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Heart, Lung and Circulation

Cardiotoxicity of the Nootropic Supplement, Phenylethylamine

      A 19-year-old male was brought to the emergency department with rapid palpitations, fever, presyncope and difficulty focussing his vision. He had no chest pain. He admitted ingesting five grams of a substance labelled phenylethylamine, reportedly bought on eBay, and subsequently some cannabis oil to try to relieve the symptoms, which had started following ingestion of phenylethylamine. The fastest recorded heart rate was 126 beats per minute with electrocardiograph showing sinus tachycardia. Blood pressure was 115/70 mmHg with a brief initial temperature of 38 degrees Celsius. Full blood count and routine biochemistry were normal. High-sensitivity Troponin I peaked at 153 ng/L (normal <26), falling to 13 ng/L two days later. He was otherwise well with no history of syncope, significant illnesses, regular medications or significant family history.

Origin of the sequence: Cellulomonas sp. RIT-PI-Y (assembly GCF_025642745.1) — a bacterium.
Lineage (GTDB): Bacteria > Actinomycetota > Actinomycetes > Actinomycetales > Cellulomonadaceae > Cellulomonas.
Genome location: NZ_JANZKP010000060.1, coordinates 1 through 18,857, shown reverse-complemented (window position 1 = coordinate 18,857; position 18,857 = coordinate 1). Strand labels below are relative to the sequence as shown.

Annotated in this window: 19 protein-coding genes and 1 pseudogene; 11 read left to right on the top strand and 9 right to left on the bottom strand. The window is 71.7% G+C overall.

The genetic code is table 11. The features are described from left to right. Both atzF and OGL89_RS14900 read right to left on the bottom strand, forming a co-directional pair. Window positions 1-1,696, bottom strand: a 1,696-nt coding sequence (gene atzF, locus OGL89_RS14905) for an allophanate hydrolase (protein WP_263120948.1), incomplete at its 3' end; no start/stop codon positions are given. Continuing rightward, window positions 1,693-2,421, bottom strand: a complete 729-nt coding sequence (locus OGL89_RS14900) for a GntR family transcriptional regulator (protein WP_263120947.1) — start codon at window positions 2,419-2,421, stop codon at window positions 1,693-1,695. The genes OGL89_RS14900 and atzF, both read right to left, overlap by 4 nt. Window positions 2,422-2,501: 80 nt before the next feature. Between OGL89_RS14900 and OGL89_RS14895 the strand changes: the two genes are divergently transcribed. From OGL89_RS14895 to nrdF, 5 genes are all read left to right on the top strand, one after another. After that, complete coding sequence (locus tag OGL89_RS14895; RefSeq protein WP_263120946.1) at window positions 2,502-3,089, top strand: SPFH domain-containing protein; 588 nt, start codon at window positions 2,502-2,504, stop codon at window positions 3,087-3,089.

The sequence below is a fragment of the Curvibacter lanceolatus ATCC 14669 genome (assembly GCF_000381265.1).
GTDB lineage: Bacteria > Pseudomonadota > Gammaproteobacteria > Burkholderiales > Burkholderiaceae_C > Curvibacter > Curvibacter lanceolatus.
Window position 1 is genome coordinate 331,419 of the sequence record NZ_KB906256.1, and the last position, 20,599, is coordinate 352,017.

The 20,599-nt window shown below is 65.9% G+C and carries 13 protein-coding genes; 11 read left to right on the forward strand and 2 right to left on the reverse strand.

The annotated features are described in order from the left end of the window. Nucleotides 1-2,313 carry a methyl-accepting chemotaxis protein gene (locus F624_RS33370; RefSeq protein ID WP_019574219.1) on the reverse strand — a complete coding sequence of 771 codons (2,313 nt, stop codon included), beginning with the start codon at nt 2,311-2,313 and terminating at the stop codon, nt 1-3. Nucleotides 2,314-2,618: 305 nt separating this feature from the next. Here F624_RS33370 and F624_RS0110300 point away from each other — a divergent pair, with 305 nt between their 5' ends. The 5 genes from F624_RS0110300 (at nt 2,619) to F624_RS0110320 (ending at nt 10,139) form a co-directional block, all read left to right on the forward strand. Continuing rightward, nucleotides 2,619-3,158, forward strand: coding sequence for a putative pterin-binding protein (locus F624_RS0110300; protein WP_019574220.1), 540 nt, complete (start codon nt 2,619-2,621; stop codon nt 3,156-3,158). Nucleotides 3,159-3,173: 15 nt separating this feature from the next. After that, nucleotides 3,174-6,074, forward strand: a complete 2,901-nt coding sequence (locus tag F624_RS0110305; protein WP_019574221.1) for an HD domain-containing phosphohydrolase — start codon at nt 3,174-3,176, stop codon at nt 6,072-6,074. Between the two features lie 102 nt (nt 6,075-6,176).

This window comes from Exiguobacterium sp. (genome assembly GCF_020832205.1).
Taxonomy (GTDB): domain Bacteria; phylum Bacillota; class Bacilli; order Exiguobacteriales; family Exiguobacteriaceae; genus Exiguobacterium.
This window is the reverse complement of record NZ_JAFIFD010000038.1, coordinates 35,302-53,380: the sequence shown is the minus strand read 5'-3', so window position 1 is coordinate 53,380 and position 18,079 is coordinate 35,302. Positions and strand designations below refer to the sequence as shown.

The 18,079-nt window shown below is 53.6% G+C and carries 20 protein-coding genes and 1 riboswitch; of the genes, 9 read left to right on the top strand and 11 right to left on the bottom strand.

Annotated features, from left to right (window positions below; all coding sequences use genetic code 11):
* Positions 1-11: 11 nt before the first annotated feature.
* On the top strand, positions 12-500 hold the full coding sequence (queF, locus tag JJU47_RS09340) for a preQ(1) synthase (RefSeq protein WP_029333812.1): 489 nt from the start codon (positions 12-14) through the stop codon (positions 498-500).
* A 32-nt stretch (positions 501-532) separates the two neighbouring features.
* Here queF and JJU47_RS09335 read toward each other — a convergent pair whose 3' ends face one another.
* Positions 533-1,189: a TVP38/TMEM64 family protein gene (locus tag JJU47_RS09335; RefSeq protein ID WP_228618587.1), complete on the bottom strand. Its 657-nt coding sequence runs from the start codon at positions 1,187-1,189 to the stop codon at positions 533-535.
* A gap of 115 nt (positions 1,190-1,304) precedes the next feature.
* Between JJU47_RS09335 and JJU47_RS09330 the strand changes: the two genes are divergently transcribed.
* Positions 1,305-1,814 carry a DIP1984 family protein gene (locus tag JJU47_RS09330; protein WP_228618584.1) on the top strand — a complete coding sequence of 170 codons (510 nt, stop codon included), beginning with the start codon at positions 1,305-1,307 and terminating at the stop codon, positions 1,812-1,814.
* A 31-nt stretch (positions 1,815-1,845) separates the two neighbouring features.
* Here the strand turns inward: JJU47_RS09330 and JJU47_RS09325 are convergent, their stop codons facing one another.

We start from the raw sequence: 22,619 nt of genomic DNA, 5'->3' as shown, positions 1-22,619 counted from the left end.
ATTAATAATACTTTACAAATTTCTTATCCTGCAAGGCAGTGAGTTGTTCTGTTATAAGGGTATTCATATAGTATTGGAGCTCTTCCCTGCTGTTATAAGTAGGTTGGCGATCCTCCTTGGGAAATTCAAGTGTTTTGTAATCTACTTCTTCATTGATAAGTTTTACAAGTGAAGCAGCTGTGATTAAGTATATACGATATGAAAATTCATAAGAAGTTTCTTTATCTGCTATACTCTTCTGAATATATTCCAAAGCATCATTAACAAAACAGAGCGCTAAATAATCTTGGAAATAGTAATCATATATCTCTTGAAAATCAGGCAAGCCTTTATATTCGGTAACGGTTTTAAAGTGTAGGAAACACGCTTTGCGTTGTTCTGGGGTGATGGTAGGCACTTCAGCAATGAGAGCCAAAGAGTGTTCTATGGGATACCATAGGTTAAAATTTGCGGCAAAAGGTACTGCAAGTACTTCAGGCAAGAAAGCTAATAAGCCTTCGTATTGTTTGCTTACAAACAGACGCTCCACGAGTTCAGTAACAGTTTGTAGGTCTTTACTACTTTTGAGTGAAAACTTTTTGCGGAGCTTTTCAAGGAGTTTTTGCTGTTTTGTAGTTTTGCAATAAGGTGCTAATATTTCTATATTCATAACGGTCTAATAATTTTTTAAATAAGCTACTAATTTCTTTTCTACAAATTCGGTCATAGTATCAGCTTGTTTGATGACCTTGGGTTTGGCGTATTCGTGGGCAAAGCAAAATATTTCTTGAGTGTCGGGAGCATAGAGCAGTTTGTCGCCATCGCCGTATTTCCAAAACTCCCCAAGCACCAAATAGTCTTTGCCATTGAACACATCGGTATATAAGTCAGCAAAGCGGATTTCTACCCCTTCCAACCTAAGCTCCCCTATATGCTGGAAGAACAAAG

The patient was asymptomatic upon review the next day with only intermittent low-atrial pacemaker on telemetry. Inpatient transthoracic echocardiography, and outpatient exercise stress electrocardiography were normal.
      Discussion with a toxicologist and online database search revealed minimal literature on cardiac toxicity from phenylethylamine. Phenylethylamine is a natural, trace neuroamine found in the central nervous system, and acts as a neuromodulator, causing release of Dopamine and Norepinephrine. It is found in chocolate and contributes to the stimulating effects of cocoa. It is also a nootropic supplement product.
      This case highlights safety issues regarding inadequate regulation of supplements sold online and in retail outlets. Ingestion resulted in myocardial injury, with a troponin rise. Whilst there was co-ingestion of cannabis, significant symptoms started following ingestion of the phenylethylamine.